If you read the company website and press releases, you’ll notice that the phrase “free car” never shows up.

Instead, the phrase they prefer is “earn the use” of the car. In other words, it’s just a lease. The consultants are promised use of the car for 2 years, as long as they (and the team of sales representatives below them) can keep up with their quota.

You may have seen local news reports about how a “Mary Kay rep wins her 16th car.” In reality, it just means that the consultant has qualified for a new car lease after a couple of years.

However, even with that, it gets more complicated, and there’s more to the story.

The Truth About the Mary Kay Car Program 2021

Getting to drive a leased car, while not quite the same as being gifted a free car, still sounds like a decent deal. However, there are actually a few more important caveats that make the Mary Kay Career Car Program even less worthwhile.

Who Owns the Car?

The car is leased in the consultant’s name from… Mary Kay? GM Motors? The partnership between the MLM giant and the car company is close, profitable, and mutually-beneficial, but we don’t know who exactly owns the car fleet.

However, the concept of a contractor leasing a car from the company with which they contract reminds us of other predatory situations, like Uber’s car leasing program (which has now ended, thankfully).

The Lease Counts as Income

As long as the consultant continues to reach the quota that qualifies them to use the car, the money that’s being paid towards the lease counts as income. The consultant will have to report that on her income tax and then probably pay taxes for it.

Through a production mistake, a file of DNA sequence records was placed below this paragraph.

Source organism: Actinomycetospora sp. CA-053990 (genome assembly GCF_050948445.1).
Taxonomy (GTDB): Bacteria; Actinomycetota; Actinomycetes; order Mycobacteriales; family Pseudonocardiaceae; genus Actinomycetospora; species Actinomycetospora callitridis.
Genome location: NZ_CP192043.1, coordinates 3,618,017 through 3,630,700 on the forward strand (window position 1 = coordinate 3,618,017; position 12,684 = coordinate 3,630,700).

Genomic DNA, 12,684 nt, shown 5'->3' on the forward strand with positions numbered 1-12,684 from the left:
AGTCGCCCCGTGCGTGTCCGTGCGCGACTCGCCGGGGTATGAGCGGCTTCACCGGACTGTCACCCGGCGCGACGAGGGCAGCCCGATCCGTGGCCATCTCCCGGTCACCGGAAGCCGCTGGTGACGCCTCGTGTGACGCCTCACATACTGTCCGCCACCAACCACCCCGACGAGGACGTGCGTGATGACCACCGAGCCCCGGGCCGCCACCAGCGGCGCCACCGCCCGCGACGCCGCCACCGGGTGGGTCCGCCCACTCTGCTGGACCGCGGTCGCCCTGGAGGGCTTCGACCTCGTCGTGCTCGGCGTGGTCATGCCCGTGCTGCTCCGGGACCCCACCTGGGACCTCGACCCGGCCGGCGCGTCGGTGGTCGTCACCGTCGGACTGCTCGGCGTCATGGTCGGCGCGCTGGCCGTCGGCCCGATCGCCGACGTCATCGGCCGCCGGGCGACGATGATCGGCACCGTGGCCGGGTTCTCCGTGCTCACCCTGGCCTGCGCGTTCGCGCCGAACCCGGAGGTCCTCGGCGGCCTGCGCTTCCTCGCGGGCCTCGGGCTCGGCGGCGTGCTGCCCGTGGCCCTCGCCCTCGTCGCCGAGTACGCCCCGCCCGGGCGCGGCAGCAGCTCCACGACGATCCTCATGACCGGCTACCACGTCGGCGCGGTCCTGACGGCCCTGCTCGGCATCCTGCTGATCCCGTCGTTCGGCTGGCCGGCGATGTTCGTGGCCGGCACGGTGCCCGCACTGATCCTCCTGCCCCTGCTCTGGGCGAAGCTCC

There’s Insurance to Consider

According to commenters on PinkTruth, the consultant is still on the hook for the car insurance. The insurance they pay through Mary Kay is almost always higher than what they would qualify for if they leased or purchased the car in a normal situation.

You Can’t Miss Your Quota

Finally, this is the worst part of the deal. If a consultant doesn’t reach their quota at any point during the 2-year lease period, they’re now responsible for a co-pay on the lease. As long as someone else is paying for it, it’s easy to miss the terms of the lease, but once a consultant undersells and misses their quota, suddenly those terms matter a lot.

The lease is overpriced when compared to a more standard lease-to-own or long-time rental plans, and the co-pays for a missed sales quota are comparable to just making payments on a car outright. In 2007, the payments could be as high as $900 per month.

Consultants end up scrambling to make sales, and what was presented as a reward is actually another chain shackling them to Mary Kay.

You Load Sixteen Tons, But You Don’t Even Get a Car

The Mary Kay Car Program is presented as a glamorous opportunity for girl bosses to sell lip gloss and get their dream car for “free.” When you dig deeper, it turns out it’s just a shiny bait that hooks you to the brand. Miss a sale, and suddenly you owe money, but not to some third party… oh no, it’s the company store. Guess what song is suddenly stuck in our head?

So if you really want a lovely, pale pink car, skip the pyramid scheme and just make friends with your local car repaint garage.